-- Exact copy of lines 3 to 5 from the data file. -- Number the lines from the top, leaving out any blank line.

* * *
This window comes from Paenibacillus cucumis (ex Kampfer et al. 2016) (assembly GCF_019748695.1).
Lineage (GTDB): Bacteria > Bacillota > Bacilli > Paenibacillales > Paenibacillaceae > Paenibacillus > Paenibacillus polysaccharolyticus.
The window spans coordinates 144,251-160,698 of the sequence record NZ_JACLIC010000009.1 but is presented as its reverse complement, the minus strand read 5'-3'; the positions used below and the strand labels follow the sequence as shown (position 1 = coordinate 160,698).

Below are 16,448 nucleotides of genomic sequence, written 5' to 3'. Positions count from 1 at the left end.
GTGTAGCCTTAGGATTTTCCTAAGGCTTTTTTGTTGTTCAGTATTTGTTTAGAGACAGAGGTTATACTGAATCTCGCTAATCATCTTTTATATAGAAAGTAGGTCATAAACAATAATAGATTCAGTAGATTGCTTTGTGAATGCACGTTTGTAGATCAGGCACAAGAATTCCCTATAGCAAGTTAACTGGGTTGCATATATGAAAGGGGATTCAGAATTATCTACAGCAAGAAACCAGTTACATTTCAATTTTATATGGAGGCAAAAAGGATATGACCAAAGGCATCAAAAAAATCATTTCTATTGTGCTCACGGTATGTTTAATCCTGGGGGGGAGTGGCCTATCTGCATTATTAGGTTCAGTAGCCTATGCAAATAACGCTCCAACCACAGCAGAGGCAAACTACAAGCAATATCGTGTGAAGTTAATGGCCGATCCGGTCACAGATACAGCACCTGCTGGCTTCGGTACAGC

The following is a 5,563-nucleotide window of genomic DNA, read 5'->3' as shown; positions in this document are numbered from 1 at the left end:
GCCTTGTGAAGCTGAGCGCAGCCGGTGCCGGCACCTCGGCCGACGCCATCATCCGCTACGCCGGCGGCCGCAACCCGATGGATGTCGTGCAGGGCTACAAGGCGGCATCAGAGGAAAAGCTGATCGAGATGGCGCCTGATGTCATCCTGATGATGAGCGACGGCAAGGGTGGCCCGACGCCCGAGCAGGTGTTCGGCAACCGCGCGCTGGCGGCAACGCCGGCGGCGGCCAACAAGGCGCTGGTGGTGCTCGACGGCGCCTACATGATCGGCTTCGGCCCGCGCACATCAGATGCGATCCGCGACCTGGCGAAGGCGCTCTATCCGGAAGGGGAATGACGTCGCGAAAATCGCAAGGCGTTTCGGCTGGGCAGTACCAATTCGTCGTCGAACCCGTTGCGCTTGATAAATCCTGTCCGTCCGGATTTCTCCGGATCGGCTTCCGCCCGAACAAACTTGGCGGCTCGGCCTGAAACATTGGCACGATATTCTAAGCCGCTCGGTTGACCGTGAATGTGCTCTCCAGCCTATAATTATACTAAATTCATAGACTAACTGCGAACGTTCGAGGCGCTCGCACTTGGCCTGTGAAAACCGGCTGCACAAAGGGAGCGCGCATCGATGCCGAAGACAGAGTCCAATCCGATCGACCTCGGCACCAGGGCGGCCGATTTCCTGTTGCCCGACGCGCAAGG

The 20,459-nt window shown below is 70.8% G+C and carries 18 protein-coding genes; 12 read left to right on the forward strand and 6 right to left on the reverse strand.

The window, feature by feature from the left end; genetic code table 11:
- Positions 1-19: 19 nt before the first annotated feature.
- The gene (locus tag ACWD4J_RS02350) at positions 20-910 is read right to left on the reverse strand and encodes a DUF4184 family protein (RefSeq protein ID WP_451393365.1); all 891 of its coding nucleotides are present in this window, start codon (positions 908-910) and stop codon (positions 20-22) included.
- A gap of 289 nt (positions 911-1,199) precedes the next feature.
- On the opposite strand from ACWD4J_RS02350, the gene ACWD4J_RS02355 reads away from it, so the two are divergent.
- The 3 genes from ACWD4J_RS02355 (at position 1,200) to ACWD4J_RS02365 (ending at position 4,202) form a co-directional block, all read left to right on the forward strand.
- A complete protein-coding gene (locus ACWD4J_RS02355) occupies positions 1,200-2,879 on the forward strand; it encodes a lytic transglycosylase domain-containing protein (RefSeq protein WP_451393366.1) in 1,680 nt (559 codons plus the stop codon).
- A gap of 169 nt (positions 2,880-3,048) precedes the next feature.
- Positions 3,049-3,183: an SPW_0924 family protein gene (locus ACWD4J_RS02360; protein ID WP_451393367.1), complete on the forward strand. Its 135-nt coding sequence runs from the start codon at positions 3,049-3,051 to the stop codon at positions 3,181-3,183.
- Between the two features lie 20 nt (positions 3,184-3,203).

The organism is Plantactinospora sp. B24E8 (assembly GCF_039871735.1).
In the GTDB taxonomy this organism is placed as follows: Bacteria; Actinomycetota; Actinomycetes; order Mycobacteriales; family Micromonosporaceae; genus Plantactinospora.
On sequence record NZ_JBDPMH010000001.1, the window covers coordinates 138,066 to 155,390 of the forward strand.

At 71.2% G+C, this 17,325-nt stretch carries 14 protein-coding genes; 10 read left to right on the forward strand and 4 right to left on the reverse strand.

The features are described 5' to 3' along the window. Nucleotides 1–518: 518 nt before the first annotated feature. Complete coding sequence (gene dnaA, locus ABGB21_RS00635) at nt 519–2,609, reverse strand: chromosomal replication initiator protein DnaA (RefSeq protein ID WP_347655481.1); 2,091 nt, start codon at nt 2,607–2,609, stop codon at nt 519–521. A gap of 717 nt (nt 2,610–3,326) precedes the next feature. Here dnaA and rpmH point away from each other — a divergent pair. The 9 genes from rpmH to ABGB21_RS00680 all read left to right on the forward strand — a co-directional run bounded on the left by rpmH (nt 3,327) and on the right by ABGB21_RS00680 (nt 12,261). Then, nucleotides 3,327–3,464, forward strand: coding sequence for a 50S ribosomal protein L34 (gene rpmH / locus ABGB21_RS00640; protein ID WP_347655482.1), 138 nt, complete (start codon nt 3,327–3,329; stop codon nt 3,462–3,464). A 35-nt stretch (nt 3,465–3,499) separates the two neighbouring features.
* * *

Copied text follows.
The window spans coordinates 144,251-160,698 of the sequence record NZ_JACLIC010000009.1 but is presented as its reverse complement, the minus strand read 5'-3'; the positions used below and the strand labels follow the sequence as shown (position 1 = coordinate 160,698).

Below are 16,448 nucleotides of genomic sequence, written 5' to 3'. Positions count from 1 at the left end.
GTGTAGCCTTAGGATTTTCCTAAGGCTTTTTTGTTGTTCAGTATTTGTTTAGAGACAGAGGTTATACTGAATCTCGCTAATCATCTTTTATATAGAAAGTAGGTCATAAACAATAATAGATTCAGTAGATTGCTTTGTGAATGCACGTTTGTAGATCAGGCACAAGAATTCCCTATAGCAAGTTAACTGGGTTGCATATATGAAAGGGGATTCAGAATTATCTACAGCAAGAAACCAGTTACATTTCAATTTTATATGGAGGCAAAAAGGATATGACCAAAGGCATCAAAAAAATCATTTCTATTGTGCTCACGGTATGTTTAATCCTGGGGGGGAGTGGCCTATCTGCATTATTAGGTTCAGTAGCCTATGCAAATAACGCTCCAACCACAGCAGAGGCAAACTACAAGCAATATCGTGTGAAGTTAATGGCCGATCCGGTCACAGATACAGCACCTGCTGGCTTCGGTACAGC